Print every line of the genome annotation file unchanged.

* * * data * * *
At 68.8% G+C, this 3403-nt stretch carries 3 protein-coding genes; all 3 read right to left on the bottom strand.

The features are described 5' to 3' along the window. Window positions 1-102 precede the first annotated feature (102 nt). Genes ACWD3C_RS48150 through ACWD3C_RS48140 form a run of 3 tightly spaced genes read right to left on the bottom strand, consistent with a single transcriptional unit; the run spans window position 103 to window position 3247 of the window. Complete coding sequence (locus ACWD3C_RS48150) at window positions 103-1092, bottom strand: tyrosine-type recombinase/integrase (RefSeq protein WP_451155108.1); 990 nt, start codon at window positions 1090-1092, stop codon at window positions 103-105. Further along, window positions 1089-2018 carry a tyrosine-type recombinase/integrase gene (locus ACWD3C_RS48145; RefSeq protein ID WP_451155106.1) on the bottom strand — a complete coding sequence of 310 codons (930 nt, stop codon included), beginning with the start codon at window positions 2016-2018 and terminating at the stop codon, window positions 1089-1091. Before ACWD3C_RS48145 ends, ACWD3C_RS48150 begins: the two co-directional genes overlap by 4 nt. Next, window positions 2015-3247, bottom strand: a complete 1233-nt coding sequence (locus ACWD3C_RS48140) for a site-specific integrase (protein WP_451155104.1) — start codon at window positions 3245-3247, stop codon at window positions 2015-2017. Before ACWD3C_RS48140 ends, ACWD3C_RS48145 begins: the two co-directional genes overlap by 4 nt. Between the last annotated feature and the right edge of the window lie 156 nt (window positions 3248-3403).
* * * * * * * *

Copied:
At 68.8% G+C, this 3403-nt stretch carries 3 protein-coding genes; all 3 read right to left on the bottom strand.

The features are described 5' to 3' along the window. Window positions 1-102 precede the first annotated feature (102 nt). Genes ACWD3C_RS48150 through ACWD3C_RS48140 form a run of 3 tightly spaced genes read right to left on the bottom strand, consistent with a single transcriptional unit; the run spans window position 103 to window position 3247 of the window. Complete coding sequence (locus ACWD3C_RS48150) at window positions 103-1092, bottom strand: tyrosine-type recombinase/integrase (RefSeq protein WP_451155108.1); 990 nt, start codon at window positions 1090-1092, stop codon at window positions 103-105. Further along, window positions 1089-2018 carry a tyrosine-type recombinase/integrase gene (locus ACWD3C_RS48145; RefSeq protein ID WP_451155106.1) on the bottom strand — a complete coding sequence of 310 codons (930 nt, stop codon included), beginning with the start codon at window positions 2016-2018 and terminating at the stop codon, window positions 1089-1091. Before ACWD3C_RS48145 ends, ACWD3C_RS48150 begins: the two co-directional genes overlap by 4 nt. Next, window positions 2015-3247, bottom strand: a complete 1233-nt coding sequence (locus ACWD3C_RS48140) for a site-specific integrase (protein WP_451155104.1) — start codon at window positions 3245-3247, stop codon at window positions 2015-2017. Before ACWD3C_RS48140 ends, ACWD3C_RS48145 begins: the two co-directional genes overlap by 4 nt. Between the last annotated feature and the right edge of the window lie 156 nt (window positions 3248-3403).